Whereas none of the new standpipes has been used to directly fight a structure fire, they have been used to refill pump and tanker trucks on several occasions, and are used for training drills regularly.  The thirteen dry hydrants significantly increases the fire protection resources in Barkhamsted by improving water accessibility and reducing refill time during emergencies.  



    Photos above- two of the thirteen dry hydrants installed at pond and stream sites throughout Barkhamsted.  The photo on the left is near the intersection of Route 219 and Ratlum Road.


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    Posted Nov 19 2003, 07:04 PM by Paul with no comments
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  • Connecticut Forest Centennial at People's Forest

     

    Town Diary - October 2003

    Connecticut Forest Centennial at People's Forest

    People's Forest in Barkhamsted was a busy place on Saturday, October 4, 2003.  A huge celebration to recognize Connecticut's Forest Centennial was the occasion, filling the pavilion and stretching a quarter  mile up the field with exhibits and displays.  This event at People's Forest was the primary location in the State for the activities honoring 100 years of Connecticut State Forests.  This year (2003) is the 100th anniversary of the purchase of land that is now Meshomasic State Forest.  This is not only the first State Forest in Connecticut but in all of New England, and the second state forest in the country.  Meshomasic State Forest is in Portland and now covers about 50 square miles. 



    Photo above left- the busy entrance gate at People's Forest on October 4, 2003, the day of the Forest Centennial.  Above right- forestry displays at People's Forest pavilion.

    It should also be noted that on this same day (October 4) in 1924, the big pageant and dedication for People's Forest was held.  About 3,000 people attended that event and watched Governor Templeton accept a deed for the first 650 acres of People's Forest.  Today, three state forests (Peoples, American Legion and Tunxis) make up about 20% of Barkhamsted's land area.

    The day's activities kicked off at 8:30 a.m.  Exhibits and demonstrations were set up by many organizations including the State Department of Environmental Protection, Connecticut Forest and Park Association, Kellog Environmental Center, Barkhamsted Land Trust, Barkhamsted Historical Society, Metropolitan District Commission, Connecticut Woodcarvers Association, Farmington River Coordinating Committee, Northwestern Regional 7 vo-ag department, Connwood Foresters, the Trust for Public Land and the Farmington River Watershed Association to name just a few.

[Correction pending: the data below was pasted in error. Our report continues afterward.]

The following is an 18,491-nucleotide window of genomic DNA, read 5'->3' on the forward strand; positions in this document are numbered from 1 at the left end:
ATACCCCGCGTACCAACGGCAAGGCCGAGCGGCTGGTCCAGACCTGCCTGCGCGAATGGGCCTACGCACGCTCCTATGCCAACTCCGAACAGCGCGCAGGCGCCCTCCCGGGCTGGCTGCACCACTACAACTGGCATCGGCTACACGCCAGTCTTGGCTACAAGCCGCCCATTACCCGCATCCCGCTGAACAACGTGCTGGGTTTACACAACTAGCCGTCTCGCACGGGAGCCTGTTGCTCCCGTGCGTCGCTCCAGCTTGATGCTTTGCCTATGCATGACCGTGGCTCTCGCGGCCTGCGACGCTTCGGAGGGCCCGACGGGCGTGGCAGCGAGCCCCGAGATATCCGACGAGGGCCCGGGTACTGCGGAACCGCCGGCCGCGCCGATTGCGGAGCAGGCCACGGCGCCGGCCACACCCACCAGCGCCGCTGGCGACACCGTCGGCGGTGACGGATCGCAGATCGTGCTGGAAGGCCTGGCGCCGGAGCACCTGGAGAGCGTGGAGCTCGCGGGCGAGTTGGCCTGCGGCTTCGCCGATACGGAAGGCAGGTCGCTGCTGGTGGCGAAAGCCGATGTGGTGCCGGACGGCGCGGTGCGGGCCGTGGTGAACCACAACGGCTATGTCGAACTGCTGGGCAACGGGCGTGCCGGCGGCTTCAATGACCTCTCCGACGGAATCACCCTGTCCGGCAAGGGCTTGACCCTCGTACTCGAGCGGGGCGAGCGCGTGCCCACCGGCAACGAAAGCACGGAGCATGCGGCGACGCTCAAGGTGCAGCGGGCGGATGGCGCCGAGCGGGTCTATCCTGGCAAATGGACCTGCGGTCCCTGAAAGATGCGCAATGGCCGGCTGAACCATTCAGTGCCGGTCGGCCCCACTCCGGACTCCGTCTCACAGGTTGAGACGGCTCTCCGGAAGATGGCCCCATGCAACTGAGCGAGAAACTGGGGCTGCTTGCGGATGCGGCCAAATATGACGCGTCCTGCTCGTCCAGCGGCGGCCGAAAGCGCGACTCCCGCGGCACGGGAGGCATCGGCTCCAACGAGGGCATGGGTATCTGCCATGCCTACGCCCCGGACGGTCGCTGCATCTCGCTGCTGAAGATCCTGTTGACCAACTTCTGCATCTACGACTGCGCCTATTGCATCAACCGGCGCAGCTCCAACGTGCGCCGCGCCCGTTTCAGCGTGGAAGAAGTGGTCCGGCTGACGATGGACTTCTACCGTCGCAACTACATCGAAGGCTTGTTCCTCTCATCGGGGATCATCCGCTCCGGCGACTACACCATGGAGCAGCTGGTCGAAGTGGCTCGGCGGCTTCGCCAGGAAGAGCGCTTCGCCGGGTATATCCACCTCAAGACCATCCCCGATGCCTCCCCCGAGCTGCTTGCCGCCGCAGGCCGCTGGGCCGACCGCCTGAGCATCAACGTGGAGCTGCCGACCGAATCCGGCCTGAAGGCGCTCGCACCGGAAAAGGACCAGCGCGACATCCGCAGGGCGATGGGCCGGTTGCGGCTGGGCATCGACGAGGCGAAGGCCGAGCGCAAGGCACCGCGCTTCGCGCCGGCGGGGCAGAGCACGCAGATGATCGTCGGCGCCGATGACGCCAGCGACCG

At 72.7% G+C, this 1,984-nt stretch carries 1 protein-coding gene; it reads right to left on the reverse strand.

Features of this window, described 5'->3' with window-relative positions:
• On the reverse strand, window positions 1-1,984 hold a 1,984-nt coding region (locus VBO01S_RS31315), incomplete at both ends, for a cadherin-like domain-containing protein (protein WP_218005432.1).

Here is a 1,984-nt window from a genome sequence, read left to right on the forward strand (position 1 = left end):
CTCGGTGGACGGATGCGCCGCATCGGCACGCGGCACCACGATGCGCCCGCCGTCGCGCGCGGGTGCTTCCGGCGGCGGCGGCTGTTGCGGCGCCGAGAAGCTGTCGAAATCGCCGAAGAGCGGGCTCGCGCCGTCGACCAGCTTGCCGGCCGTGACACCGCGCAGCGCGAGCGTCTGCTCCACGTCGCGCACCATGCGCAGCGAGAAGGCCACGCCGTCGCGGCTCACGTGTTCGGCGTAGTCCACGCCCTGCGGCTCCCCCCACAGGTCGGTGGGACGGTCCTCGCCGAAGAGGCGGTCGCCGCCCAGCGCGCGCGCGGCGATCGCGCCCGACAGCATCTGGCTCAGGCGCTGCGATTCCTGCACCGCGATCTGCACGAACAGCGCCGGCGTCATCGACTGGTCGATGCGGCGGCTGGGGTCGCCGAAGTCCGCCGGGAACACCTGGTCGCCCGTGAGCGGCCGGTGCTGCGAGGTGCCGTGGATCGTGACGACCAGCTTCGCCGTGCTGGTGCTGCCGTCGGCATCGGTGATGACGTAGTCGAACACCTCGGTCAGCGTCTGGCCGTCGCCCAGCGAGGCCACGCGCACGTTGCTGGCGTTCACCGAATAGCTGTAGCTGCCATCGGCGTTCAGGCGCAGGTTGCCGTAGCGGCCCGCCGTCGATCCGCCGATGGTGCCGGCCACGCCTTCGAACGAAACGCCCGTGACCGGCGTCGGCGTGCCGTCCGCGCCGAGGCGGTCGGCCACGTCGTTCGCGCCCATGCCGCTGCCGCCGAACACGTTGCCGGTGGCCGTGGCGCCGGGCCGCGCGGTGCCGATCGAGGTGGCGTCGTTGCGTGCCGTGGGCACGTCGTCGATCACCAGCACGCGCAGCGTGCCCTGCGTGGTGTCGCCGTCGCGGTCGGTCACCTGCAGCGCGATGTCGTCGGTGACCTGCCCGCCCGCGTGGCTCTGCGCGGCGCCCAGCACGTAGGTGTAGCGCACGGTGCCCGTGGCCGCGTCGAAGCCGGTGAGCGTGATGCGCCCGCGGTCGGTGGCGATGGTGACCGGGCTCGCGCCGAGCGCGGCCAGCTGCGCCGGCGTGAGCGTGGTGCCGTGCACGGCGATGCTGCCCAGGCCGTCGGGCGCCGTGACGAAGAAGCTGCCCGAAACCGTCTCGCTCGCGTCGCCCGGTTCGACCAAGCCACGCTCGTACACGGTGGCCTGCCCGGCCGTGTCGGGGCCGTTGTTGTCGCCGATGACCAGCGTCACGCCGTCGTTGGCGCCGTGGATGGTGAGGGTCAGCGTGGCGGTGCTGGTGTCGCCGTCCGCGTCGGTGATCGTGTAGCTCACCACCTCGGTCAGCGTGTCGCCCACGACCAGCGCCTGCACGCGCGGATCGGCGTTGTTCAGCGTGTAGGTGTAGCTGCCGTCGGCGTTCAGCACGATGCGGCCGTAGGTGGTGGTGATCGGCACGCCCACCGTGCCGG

At 9:00 a.m. opening ceremonies were held with welcoming comments from Adam Moore of the Connecticut Forest and Park Association and Don Smith, the State Forester for Connecticut.  Then a host of activities and demonstrations began, many lasting throughout the day.  The variety of informative displays and activities was enormous and included tree identification, a forestry scavenger hunt for children, demonstrations on fly fishing, horse logging, log grading and milling, clinics on canoeing and kayaking, antique tools and tractors, open hearth cooking, chainsaw carving, letterboxing, chainsaw safety and fire fighting.  The Barkhamsted Historical Society held an open house at the Squire's Tavern across the street, and DEP also had an open house at the Stone Museum.  Smokey Bear put in an appearance to the delight all.  Information was available on a wide variety of topics from how to manage forests for the benefit of wildlife to silviculture management.  A series of specialized hikes were offered, each on one of a series of topics including: